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The wind gusted up to 50mph literally moving us from one side of the trial to the other.  We had to lean against it, but be aware when it would suddenly switch direction.  The elevation robbed us of energy and heat.  Scott told me that at 12,000 feet you lost between 20-25% of your power output, which felt like much more.  The barren landscape was covered in boulders making your footing unsteady and unpredictable.  This was an entirely different world.  Between the hard breathing, disappearing path, and freezing cold everything physically screamed to go back down.  But the determination rooted deep in mental toughness through other adventures told me I would be ok.  Pain and suffering are simply part of the game during an expedition.

We hiked on, stopping every few minutes to catch our breath and let the burning subside.  Not only were we fighting the elevation but the grade was roughly 15% at this point, but the steps were often several feet up to the next boulder.  Luckily we are both over six feet tall and didn’t have to resort to low grade climbing.  After fretfully checking out watches and trying to guestimate the distance we saw the summit.  A few hundred more feet a slow progress and we had made it.  I was overwhelmed with the feeling of satisfaction.  This had been the most difficult hike I had ever been on and we made it.  As soon as I sat down I wanted to take a nap right there on the spot. I have never been so tired from hiking or running. With the elevation you felt it stealing all of your energy and will to move. We spent several minutes just enjoying the view.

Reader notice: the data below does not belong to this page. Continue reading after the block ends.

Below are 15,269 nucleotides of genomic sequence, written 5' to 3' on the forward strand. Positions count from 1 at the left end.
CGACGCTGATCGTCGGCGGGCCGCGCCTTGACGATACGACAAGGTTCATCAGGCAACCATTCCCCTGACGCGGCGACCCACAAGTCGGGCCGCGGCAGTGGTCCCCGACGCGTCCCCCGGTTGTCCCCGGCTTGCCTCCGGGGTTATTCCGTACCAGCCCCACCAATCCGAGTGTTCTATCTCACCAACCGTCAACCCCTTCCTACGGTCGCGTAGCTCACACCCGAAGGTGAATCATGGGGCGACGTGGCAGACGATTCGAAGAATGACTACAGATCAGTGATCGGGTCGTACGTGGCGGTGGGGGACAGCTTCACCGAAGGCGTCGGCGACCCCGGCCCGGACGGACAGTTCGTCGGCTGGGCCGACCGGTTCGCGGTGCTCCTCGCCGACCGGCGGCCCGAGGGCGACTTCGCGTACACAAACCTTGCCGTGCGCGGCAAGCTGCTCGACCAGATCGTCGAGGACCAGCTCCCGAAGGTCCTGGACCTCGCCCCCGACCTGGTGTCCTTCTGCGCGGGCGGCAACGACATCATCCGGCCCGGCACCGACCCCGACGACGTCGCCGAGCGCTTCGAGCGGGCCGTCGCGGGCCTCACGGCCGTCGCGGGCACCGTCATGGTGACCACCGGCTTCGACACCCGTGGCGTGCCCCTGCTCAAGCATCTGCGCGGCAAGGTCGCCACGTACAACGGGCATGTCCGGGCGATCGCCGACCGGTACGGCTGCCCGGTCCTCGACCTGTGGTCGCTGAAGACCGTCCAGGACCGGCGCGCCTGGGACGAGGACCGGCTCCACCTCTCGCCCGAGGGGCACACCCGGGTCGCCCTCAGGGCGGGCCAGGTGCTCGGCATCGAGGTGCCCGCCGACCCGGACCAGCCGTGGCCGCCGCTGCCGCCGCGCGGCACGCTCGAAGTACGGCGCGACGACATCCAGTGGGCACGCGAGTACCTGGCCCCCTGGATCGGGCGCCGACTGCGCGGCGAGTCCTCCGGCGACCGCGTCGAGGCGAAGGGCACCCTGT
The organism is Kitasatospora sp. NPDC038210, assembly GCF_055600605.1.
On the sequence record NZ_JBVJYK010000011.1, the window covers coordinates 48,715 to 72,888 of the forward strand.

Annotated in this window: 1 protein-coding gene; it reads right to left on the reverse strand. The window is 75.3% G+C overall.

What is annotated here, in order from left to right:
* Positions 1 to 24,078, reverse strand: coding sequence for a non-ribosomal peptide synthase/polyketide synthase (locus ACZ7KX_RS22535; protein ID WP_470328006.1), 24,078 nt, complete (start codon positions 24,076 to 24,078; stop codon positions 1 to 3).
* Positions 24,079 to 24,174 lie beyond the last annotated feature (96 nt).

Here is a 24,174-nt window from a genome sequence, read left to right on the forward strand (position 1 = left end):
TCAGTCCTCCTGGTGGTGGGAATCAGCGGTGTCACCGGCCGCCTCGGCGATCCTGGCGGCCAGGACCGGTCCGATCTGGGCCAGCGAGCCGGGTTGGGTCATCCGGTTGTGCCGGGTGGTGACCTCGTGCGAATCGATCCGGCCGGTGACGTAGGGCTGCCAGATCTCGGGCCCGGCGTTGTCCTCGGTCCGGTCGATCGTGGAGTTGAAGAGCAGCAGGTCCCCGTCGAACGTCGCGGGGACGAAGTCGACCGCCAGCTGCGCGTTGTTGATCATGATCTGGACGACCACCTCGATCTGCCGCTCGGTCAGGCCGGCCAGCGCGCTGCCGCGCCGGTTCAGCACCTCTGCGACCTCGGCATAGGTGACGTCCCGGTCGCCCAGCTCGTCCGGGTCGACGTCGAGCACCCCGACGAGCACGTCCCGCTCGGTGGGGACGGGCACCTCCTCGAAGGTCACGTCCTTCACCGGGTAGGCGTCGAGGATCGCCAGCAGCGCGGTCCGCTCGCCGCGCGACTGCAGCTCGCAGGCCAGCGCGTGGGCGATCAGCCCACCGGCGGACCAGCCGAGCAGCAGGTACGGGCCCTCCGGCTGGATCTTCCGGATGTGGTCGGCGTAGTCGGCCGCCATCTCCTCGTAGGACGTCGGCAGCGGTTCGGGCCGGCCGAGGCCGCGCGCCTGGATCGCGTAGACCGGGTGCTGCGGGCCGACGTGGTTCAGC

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The way back down was easier due to the elevation loss. We moved quickly before the light faded. This was a trend with my hiking trips. It is always a mad dash to fit it all in, and coming out in the dark. Prepared we put on our headlamps and made quick work of the first mile down. After that we got back into the woods, shedded a few layers and kept moving. Now the dull awareness in the back of my head formed into a full blown elevation head ache. It was not simply the higher elevation but the fact I had gone from 1,000 feet to 12,633 feet in roughly 6 hours. I would better understand how significant the pressure changes were later on. For now we painstakingly creeped down the icy section of the trail taking turns falling. Going downhill on ice is a recipe for fun or a disaster. Neither wanting to carry each other out as we joked took their time picking our steps carefully. The hike out seemed to go on forever, with the next switchback always around the next sight line.